Your Mother’s Dying, Charlie Brown!

Illustration by the author, who borrowed the Peanuts’ likeness under Fair Use.

LUCY: Welcome to therapy, Charlie Brown. What brings you to my office today?

CHARLIE:SIGH* My mother is in the hospital, Lucy, and she doesn’t have much time left. I don’t know what to do. I can’t lose her!

LUCY: You’re definitely going to lose her, blockhead. That’s the nature of life; everybody dies—except me, of course. I’m going to live forever.

CHARLIE: Gee, thanks for the kind words. I guess I’ll be going now.

LUCY: Don’t be such a quitter, Charlie Brown. You’re experiencing the first of the five stages of grief: denial. You need my help processing your mother’s death. I know you aren’t mentally or emotionally capable of doing it on your own.

CHARLIE: Oh, good grief!

LUCY: That’s right, now you understand! It’s a good thing that grief makes you feel bad. That means it’s working. By the time I’m done with you, you’ll feel terrible!

CHARLIE: I guess it’s worth a shot.

LUCY: Good. Now tell me why the idea of your mother dying is difficult for you to process.

CHARLIE: I can’t imagine life without her. Who will hug me when I’m sad and tell me, “Wah wah, wah wah wah! Wah… wah wah—wah?” Will I ever be happy again once she’s gone?

LUCY: No, probably not. You’re already a classic sad sack with very little going for you, and your mother is the only person in the world who loves you. But if you start to mentally prepare for the crushing loneliness now, you’ll be ready for life without her once she kicks it.

CHARLIE: How do I do that?

LUCY: Repeat after me: “I am an unlovable loser.”

CHARLIE: I am an unlovable loser.

LUCY: Congratulations, you’ve processed the first stage of grief!

CHARLIE: That’s it?

LUCY: That’s it. Now onto anger. Do you feel mad about your mother’s death?

CHARLIE: Who would I be mad at?

LUCY: Be mad at yourself, silly! If you were a better son, you’d be with your mom right now instead of talking to me. What if she dies this very moment?

CHARLIE: AAUGHH! You’re right, I should be there!

LUCY: But you aren’t. You should feel very guilty.


LUCY: And very angry.


LUCY: Terrific! You just processed the second stage. Onto bargaining!

CHARLIE: Who am I bargaining with, God?

LUCY: Close—UnitedHealth! Your mother’s health insurance claim was denied, so you’ll be saddled with her massive medical debt unless you spend the next year of your life fighting with a massive for-profit company built on the backs of exploitation and suffering.

CHARLIE: That sounds terrible!

LUCY: It gets worse. I recently raised my session rates from 5¢ to $500, and now you owe me $8,297 including interest.

CHARLIE: What!? You never told me that. Can’t we work something out?

LUCY: I’m afraid not. It’s in the fine print.

Illustration by the author.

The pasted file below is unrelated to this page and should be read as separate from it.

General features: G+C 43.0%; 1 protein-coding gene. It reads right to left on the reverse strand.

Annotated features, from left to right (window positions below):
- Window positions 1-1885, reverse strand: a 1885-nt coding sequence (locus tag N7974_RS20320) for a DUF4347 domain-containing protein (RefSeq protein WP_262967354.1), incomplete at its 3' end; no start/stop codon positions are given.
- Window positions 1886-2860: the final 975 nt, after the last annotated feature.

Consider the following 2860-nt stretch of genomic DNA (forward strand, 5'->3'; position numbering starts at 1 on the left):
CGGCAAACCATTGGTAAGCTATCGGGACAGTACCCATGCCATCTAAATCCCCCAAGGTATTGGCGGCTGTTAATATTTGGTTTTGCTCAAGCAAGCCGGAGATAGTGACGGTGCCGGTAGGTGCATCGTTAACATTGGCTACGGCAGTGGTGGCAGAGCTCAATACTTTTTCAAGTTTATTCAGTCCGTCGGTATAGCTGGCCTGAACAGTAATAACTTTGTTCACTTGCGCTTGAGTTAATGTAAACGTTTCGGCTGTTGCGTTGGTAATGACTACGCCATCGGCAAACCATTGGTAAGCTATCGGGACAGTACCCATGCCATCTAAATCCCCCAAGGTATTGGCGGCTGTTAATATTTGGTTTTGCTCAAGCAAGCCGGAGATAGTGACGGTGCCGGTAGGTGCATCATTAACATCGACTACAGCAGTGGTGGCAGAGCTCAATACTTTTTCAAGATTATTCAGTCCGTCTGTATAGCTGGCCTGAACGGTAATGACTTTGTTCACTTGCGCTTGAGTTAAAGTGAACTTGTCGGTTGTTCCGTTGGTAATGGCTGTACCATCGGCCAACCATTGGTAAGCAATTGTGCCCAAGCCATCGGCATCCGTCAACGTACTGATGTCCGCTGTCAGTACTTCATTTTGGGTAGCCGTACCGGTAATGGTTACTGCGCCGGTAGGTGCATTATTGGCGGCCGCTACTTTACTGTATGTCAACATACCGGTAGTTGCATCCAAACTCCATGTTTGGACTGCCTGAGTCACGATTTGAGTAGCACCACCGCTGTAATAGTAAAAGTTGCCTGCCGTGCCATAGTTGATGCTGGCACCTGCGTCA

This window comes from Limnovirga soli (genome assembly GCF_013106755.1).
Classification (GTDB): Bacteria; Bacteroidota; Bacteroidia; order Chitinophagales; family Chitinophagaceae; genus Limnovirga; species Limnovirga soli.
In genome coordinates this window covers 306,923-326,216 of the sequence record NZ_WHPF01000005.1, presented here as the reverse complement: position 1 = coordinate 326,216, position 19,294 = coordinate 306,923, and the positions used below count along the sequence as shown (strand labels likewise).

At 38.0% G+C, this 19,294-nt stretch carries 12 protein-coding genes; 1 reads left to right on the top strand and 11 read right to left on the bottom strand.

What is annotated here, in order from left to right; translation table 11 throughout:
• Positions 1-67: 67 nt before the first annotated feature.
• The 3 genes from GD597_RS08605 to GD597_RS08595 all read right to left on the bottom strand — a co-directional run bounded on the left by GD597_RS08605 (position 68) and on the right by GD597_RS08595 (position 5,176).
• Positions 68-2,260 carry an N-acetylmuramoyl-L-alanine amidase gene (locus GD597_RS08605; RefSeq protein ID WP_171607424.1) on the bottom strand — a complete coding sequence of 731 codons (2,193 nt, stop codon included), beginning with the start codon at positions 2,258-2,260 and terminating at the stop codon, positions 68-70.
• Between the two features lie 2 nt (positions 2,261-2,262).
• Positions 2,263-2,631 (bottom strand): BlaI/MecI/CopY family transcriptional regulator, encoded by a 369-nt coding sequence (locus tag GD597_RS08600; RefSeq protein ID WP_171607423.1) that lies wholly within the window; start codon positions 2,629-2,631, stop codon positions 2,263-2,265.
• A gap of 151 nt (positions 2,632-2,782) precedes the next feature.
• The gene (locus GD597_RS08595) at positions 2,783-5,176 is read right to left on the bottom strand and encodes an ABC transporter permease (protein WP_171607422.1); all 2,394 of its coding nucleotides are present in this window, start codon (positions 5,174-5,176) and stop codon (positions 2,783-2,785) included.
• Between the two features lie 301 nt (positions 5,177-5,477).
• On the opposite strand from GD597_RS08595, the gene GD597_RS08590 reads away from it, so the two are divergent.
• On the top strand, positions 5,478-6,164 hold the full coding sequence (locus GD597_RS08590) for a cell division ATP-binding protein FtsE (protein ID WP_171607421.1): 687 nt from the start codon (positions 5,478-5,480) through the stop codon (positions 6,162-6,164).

LUCY: But there’s a bright side to all this.

CHARLIE: Finally! What’s the good news?

LUCY: You’re done bargaining! We can move on to your depression now.

CHARLIE: Well that’s a relief. I’ve never been more depressed in my entire life, and I can’t stand it. I just can’t stand it!

LUCY: Incredible! In that case, we can move right along to the final stage: acceptance.

CHARLIE: You’re not going to help me with my depression?

LUCY: Of course not, silly. That’s not my job! I’m just here to make sure you don’t skip any steps in the grieving process, otherwise you’ll never truly accept that despair and hopelessness will consume your every waking moment until you take your final breath.

CHARLIE: But I don’t want to feel despair and hopelessness! I want to enjoy my life.

LUCY: I’m afraid that isn’t possible, Charlie Brown. No one as pathetic as you can truly enjoy life. The sooner you get that through your thick skull, the better. But I guess we’ll have to save acceptance for next time, because our session is just about up. That’ll be $500!

CHARLIE: For what? I haven’t even finished processing my mom’s imminent death yet.

LUCY: Did you hear yourself just now?

CHARLIE: Hear what?

LUCY: You said “my mom’s imminent death.” You’ve finally admitted to yourself that she’s not long for this world!

CHARLIE: Hey… you’re right. I did!

LUCY: I’m proud of you, Charlie Brown. You may be a pathetic, sniveling, hopeless excuse for a human being, but at least you can accept that life is pain. You should be happy with all your hard work today.

CHARLIE: You know what? I am! I’ll get through this with friends like you, Lucy.

LUCY: Ha-ha! Don’t be silly, Charlie Brown. We aren’t friends. This is exclusively a business transaction.

CHARLIE: Well at least I have Sally and Linus. And Snoop— 

LUCY: Time’s up! Now leave my office before I charge you for another hour.

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